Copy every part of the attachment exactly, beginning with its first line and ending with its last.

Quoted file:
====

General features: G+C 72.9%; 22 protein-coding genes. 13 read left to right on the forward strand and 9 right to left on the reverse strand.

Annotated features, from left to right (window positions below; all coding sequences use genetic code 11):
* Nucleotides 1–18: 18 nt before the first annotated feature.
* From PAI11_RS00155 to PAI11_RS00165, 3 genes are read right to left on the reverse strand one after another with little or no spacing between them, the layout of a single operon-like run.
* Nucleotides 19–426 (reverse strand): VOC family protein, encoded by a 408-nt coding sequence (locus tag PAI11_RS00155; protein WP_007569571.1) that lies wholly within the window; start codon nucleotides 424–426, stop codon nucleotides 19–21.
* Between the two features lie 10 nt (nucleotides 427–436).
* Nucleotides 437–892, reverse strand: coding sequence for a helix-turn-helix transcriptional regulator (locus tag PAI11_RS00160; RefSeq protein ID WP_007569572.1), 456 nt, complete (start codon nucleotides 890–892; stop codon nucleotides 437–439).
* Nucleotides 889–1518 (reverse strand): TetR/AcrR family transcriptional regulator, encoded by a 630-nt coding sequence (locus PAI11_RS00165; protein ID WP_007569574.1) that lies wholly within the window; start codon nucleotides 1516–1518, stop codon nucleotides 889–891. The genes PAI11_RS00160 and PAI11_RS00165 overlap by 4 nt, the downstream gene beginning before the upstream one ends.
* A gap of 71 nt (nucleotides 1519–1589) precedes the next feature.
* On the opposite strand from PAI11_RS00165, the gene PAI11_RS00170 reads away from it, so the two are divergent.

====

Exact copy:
General features: G+C 72.9%; 22 protein-coding genes. 13 read left to right on the forward strand and 9 right to left on the reverse strand.

Annotated features, from left to right (window positions below; all coding sequences use genetic code 11):
* Nucleotides 1–18: 18 nt before the first annotated feature.
* From PAI11_RS00155 to PAI11_RS00165, 3 genes are read right to left on the reverse strand one after another with little or no spacing between them, the layout of a single operon-like run.
* Nucleotides 19–426 (reverse strand): VOC family protein, encoded by a 408-nt coding sequence (locus tag PAI11_RS00155; protein WP_007569571.1) that lies wholly within the window; start codon nucleotides 424–426, stop codon nucleotides 19–21.
* Between the two features lie 10 nt (nucleotides 427–436).
* Nucleotides 437–892, reverse strand: coding sequence for a helix-turn-helix transcriptional regulator (locus tag PAI11_RS00160; RefSeq protein ID WP_007569572.1), 456 nt, complete (start codon nucleotides 890–892; stop codon nucleotides 437–439).
* Nucleotides 889–1518 (reverse strand): TetR/AcrR family transcriptional regulator, encoded by a 630-nt coding sequence (locus PAI11_RS00165; protein ID WP_007569574.1) that lies wholly within the window; start codon nucleotides 1516–1518, stop codon nucleotides 889–891. The genes PAI11_RS00160 and PAI11_RS00165 overlap by 4 nt, the downstream gene beginning before the upstream one ends.
* A gap of 71 nt (nucleotides 1519–1589) precedes the next feature.
* On the opposite strand from PAI11_RS00165, the gene PAI11_RS00170 reads away from it, so the two are divergent.